Data Proves Rail Lines = Fewer Cars

Transport Textbook maps new data about car ownership in Melbourne, and finds clear evidence that transit makes a difference.
April 30, 2009, 5am PDT | Tim Halbur
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"Melburnians supposed psychological attachment to their cars long been used as a reason for not upgrading public transport, but I wonder if it's really true. Whilst people aren't always rational (some might say aren't often rational), they do still respond to incentives, and if the train gets them to work faster/more comfortably than their car then my feeling is that they would take the train. Whilst I don't have the datasets (or the patience) to undertake comprehensive statistical hypothesis testing, there's plenty of map based data from the ABS and DPCD which should offer some good insights into the question.

Some basic assumptions

The idea that Melburnians are wedded to their cars implies that public transport use is not a function of public transport quality - if it were then it would be a good indication that people were making transport decisions based on the merits of their options. To test this, we can compare public transport modal share and average cars per household in parts of the city with good and bad public transport quality. To assess what constitutes a good public transport service, I'm going to take a very simple approach - namely that trams and trains are good, and that buses are bad. It's certainly a simplistic assumption, but a largely necessary one if I'm to use the map data. In any case, I think it's fair to say that, on average, the quality of service on Melbourne trains and trams is much higher than on buses.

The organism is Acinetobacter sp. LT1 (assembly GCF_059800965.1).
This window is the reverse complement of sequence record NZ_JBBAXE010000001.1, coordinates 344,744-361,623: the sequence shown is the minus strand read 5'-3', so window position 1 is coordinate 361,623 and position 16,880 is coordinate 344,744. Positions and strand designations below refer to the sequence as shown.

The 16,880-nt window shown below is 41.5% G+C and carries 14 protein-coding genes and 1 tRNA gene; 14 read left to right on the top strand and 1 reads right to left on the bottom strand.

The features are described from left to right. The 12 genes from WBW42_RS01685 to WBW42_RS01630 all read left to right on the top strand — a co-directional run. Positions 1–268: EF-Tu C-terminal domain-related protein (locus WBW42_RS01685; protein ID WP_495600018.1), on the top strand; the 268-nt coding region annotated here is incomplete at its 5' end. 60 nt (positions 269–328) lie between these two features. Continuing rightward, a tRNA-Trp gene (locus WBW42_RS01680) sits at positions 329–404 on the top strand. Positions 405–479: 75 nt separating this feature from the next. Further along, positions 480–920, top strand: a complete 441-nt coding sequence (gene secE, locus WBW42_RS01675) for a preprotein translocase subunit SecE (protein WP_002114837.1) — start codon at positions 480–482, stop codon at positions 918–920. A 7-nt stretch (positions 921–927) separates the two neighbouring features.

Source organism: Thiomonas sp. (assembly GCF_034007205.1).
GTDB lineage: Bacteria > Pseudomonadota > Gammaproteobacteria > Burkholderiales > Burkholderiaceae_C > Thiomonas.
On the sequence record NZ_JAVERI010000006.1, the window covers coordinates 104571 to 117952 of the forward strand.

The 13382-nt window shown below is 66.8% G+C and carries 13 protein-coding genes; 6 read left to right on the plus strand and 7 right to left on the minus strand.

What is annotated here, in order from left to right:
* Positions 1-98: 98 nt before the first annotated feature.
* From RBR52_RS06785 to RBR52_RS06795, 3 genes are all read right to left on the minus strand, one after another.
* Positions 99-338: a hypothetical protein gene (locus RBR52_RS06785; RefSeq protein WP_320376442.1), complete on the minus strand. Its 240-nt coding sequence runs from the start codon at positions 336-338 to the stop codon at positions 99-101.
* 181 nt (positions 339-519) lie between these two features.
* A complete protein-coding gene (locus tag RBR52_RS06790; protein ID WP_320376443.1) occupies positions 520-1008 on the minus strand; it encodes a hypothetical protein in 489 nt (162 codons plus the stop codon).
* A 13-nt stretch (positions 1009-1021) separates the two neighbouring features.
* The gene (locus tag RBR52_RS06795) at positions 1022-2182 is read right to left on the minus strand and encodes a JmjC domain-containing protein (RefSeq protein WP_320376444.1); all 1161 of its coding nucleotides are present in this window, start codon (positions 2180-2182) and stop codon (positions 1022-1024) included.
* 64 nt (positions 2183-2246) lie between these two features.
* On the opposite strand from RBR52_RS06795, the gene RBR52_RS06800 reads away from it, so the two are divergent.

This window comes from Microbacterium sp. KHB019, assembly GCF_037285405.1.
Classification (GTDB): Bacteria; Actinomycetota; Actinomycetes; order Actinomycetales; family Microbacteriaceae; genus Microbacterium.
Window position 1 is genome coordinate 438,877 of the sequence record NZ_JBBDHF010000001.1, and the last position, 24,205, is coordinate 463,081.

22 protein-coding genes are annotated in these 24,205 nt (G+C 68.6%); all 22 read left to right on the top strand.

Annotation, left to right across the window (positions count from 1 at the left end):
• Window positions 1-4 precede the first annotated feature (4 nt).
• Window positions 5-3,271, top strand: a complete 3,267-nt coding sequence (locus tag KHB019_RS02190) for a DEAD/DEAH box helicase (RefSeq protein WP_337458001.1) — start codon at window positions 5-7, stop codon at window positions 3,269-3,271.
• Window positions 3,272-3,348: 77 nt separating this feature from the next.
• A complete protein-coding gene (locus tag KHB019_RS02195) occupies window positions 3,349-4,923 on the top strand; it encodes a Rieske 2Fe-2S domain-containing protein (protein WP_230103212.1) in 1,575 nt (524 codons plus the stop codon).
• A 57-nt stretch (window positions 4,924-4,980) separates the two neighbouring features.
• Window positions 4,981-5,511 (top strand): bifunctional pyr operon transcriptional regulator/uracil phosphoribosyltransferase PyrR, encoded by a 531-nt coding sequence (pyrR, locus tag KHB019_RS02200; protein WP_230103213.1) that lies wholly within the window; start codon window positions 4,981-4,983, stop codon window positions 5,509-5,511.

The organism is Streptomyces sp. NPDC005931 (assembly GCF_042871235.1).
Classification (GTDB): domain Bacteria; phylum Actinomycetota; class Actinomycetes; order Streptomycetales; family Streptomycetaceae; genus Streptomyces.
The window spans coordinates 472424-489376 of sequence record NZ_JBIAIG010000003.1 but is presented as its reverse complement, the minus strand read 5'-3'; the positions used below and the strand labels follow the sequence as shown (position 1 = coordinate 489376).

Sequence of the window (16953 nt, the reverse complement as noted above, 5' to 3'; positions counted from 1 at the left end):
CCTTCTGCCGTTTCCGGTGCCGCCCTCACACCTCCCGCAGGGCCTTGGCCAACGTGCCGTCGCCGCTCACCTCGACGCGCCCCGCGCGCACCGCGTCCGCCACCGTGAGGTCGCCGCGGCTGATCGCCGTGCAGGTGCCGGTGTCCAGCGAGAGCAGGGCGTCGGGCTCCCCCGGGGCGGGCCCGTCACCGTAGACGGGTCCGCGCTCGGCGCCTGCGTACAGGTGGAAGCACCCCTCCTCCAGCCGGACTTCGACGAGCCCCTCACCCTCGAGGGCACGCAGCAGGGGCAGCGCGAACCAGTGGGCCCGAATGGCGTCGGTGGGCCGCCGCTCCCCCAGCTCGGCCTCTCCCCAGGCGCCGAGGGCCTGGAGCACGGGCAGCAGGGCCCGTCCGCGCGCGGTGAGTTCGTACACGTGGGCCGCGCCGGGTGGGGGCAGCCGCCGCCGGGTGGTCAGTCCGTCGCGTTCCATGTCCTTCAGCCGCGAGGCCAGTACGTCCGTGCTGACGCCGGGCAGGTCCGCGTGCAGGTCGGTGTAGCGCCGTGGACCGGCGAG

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Published on Monday, April 27, 2009 in Transport Textbook
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